When visiting schools we looked at the libraries, and found no copy of the Constitution there. Similarly when I started in my job as Human Rights Commissioner and decided to establish a human rights dialogue throughout Australia. As a first step I accepted many invitations and went around the country speaking to people about human rights.

It was interesting to discover the extent of misconceptions, especially misconceptions about the linkages between Australia and the UN. Many people said: "Listen, human rights are un-Australian. They are coming from the UN and, you know, the UN is unaccountable, undemocratic, it includes Somalia, Afghanistan and a few other countries, so what do UN standards have to do with us?"

But nothing could be further from the truth. Australia gets involved with the creation of international instruments from the moment of drafting. Then, if appropriate, it signs it. Then it ratifies it. And it's still not obligatory for the Australian public. It needs to be incorporated into our domestic law to apply here and that requires full parliamentary involvement.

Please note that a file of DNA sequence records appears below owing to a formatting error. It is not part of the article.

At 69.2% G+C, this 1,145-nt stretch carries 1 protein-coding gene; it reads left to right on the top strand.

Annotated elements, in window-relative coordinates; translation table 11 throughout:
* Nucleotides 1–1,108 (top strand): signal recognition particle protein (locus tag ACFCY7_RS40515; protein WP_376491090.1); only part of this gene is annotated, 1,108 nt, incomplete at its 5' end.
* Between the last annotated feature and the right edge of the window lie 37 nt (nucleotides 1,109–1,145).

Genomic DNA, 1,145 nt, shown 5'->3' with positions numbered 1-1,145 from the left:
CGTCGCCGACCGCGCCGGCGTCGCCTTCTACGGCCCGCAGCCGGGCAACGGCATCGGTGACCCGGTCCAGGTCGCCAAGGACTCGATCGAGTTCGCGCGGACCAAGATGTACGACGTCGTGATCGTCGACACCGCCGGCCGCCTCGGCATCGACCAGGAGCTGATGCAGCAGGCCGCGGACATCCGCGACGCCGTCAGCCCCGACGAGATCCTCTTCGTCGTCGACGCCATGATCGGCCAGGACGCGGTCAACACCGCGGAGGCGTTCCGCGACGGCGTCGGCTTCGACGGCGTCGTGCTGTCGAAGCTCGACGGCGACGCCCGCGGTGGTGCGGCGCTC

So basically any human rights which are enforceable in Australia, which originated from international instruments, apply here because of the will of the Australian Parliament.

Let's have a brief look at our attitudes towards human rights. We certainly have a very strong sense of social justice or "a fair go." We know what is right. We also expect that governments will continue to deliver this for us. But when it comes down to civil liberties, our attitudes are very different. And the legislative record is patchy.

Our founding fathers, in putting the Constitution together, looked at a number of different constitutions. They looked at the French and American, amongst others, and decided that there was no need to include a Bill of Rights into our Constitution. So we ended with a Constitution which has only five explicitly recognised rights.

What is especially important is not the rights which are included, but the rights which somehow missed out. To give you some examples, the Constitution doesn't cover freedom from arbitrary arrest or detention - a very topical issue. Nor right to a fair trial or due process - again a topical issue. Equality of all persons before the law, freedom of association, freedom of movement, freedom of thought, freedom of opinion - none of these are covered in our Constitution.